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Audrey Birkett

Faculty Publications

Birkett, Audrey. "Theoretical Questions and Critical Answers in The Merchant of Venice."In New Readings of The Merchant of Venice. Ed. Horacio Sierra. Newcastle: Cambridge Scholars, 2013.

Audrey Birkett, Department of English

About the Book

"The last decade has witnessed a spate of high-profile presentations of The Merchant of Venice: the 2004 Michael Radford film, 2010's New York City Shakespeare in the Park production, as well as the play's Tony Award-nominated 2010-11 Broadway run. Likewise, new scholarly works such as Kenneth Gross' Shylock is Shakespeare (2006) and Janet Adelman's Blood Relations (2008) have offered poignant insights into this play. Why has this play garnered so much attention of late? What else can we learn from this contentious comedy? How else can we read the drama's characters? Where do studies of the play go from here? This collection offers readers sundry answers to these questions by showcasing a sampling of ways this culturally arresting play can be read and interpreted. The strength of this monograph lies in the disparate approaches its contributors offer - from a feminist view of Portia and Nerissa's friendship to psychoanalytic readings of allegories between the play and Shakespeare's Pericles to a reading of a Manga comic book version of The Merchant of Venice. Each essay is supported by a strong basis in traditional close reading practices. Our collection of scholars then buttresses such work with the theoretical or pedagogical frameworks that reflect their area of expertise. This collection offers readers different critical lenses through which to approach the primary text. Although Shakespeare scholars and graduate students will no doubt appreciate and employ the work of this collection, the primary audience of this anthology is undergraduate students and the professors who work with them. Many budding scholars have had the experience of checking out a monograph from the library and then finding it was a waste of time because the author spends three hundred pages discussing a perspective of which they have no interest. With this collection, students will not only see how multi-faceted interpretations of the play can be but they also are more likely to find essays that appeal to their own research interests." -- from the publisher.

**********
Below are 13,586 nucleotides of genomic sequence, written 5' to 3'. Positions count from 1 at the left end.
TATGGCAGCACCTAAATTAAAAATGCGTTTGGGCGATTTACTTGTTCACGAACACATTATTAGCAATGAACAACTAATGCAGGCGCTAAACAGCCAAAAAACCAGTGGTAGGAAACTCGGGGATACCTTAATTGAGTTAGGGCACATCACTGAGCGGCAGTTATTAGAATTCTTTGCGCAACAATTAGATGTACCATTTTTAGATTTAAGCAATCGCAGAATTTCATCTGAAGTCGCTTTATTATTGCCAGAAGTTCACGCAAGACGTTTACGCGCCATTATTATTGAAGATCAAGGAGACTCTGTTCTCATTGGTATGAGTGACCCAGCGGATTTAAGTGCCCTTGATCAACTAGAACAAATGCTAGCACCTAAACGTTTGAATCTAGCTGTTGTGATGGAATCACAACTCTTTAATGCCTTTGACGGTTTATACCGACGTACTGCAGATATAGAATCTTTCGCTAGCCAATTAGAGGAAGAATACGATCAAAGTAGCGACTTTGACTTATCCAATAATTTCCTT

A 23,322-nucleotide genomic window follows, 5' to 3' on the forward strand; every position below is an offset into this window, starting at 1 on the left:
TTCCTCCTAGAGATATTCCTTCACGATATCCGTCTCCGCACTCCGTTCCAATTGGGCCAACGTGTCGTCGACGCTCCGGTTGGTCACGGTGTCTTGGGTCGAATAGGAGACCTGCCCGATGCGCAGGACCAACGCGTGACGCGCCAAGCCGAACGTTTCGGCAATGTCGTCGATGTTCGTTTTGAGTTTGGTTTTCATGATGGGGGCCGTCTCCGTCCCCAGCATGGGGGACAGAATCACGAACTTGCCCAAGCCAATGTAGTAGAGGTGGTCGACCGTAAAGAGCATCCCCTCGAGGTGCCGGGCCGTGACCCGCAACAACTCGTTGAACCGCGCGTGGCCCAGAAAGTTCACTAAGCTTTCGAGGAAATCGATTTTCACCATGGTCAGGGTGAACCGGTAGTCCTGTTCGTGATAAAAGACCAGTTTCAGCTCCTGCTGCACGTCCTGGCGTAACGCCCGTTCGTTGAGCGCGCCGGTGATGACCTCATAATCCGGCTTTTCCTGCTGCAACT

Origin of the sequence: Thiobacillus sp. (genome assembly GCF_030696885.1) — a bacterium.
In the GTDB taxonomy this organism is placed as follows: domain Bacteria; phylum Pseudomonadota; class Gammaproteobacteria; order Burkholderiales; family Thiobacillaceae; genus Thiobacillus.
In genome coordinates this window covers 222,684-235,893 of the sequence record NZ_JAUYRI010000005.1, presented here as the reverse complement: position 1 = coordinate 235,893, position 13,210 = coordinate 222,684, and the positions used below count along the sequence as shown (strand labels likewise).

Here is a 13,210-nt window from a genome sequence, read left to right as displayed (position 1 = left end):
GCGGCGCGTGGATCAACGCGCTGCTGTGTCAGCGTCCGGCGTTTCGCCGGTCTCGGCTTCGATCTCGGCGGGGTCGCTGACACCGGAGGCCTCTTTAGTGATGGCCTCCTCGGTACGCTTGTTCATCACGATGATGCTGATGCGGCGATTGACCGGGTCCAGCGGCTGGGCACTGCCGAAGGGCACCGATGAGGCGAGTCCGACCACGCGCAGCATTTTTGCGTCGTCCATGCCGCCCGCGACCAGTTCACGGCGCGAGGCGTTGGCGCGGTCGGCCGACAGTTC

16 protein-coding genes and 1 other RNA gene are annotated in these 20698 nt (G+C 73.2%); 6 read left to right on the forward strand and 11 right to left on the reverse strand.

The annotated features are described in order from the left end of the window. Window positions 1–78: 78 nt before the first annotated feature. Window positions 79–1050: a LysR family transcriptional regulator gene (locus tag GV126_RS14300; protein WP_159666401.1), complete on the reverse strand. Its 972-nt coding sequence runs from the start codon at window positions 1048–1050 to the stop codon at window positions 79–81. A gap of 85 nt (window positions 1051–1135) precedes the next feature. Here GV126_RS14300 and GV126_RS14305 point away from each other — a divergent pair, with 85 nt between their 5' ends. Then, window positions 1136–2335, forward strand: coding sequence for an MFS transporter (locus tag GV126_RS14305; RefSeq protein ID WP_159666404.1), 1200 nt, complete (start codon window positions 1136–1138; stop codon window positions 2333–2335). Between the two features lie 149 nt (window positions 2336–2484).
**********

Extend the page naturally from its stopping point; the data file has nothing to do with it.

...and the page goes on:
Posted: 04/04/2013